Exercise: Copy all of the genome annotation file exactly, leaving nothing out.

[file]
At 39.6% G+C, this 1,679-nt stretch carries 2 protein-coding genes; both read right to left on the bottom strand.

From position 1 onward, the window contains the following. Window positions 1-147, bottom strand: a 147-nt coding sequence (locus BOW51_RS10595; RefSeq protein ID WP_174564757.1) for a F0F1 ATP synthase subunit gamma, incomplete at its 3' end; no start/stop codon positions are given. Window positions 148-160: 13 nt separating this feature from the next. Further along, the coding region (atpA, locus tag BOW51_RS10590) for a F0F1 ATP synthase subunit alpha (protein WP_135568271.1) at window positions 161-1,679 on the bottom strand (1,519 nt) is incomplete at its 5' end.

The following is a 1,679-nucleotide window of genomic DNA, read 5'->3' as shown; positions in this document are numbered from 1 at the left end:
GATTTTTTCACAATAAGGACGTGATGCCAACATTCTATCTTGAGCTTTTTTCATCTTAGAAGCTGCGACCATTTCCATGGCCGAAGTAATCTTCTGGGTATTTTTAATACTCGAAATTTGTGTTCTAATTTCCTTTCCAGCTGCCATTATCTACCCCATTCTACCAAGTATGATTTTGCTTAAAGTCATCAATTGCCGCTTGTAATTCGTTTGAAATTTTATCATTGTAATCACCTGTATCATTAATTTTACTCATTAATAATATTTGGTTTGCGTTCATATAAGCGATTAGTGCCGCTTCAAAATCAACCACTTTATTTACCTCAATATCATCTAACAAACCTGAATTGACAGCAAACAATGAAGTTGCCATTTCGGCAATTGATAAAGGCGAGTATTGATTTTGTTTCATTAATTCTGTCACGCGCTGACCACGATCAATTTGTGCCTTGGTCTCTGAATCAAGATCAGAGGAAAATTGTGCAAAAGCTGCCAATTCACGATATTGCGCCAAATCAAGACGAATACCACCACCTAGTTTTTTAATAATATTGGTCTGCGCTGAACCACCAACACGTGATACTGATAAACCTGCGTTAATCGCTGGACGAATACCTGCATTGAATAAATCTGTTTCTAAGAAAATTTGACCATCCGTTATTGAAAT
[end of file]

At 39.6% G+C, this 1,679-nt stretch carries 2 protein-coding genes; both read right to left on the bottom strand.

From position 1 onward, the window contains the following. Window positions 1-147, bottom strand: a 147-nt coding sequence (locus BOW51_RS10595; RefSeq protein ID WP_174564757.1) for a F0F1 ATP synthase subunit gamma, incomplete at its 3' end; no start/stop codon positions are given. Window positions 148-160: 13 nt separating this feature from the next. Further along, the coding region (atpA, locus tag BOW51_RS10590) for a F0F1 ATP synthase subunit alpha (protein WP_135568271.1) at window positions 161-1,679 on the bottom strand (1,519 nt) is incomplete at its 5' end.

The following is a 1,679-nucleotide window of genomic DNA, read 5'->3' as shown; positions in this document are numbered from 1 at the left end:
GATTTTTTCACAATAAGGACGTGATGCCAACATTCTATCTTGAGCTTTTTTCATCTTAGAAGCTGCGACCATTTCCATGGCCGAAGTAATCTTCTGGGTATTTTTAATACTCGAAATTTGTGTTCTAATTTCCTTTCCAGCTGCCATTATCTACCCCATTCTACCAAGTATGATTTTGCTTAAAGTCATCAATTGCCGCTTGTAATTCGTTTGAAATTTTATCATTGTAATCACCTGTATCATTAATTTTACTCATTAATAATATTTGGTTTGCGTTCATATAAGCGATTAGTGCCGCTTCAAAATCAACCACTTTATTTACCTCAATATCATCTAACAAACCTGAATTGACAGCAAACAATGAAGTTGCCATTTCGGCAATTGATAAAGGCGAGTATTGATTTTGTTTCATTAATTCTGTCACGCGCTGACCACGATCAATTTGTGCCTTGGTCTCTGAATCAAGATCAGAGGAAAATTGTGCAAAAGCTGCCAATTCACGATATTGCGCCAAATCAAGACGAATACCACCACCTAGTTTTTTAATAATATTGGTCTGCGCTGAACCACCAACACGTGATACTGATAAACCTGCGTTAATCGCTGGACGAATACCTGCATTGAATAAATCTGTTTCTAAGAAAATTTGACCATCCGTTATTGAAAT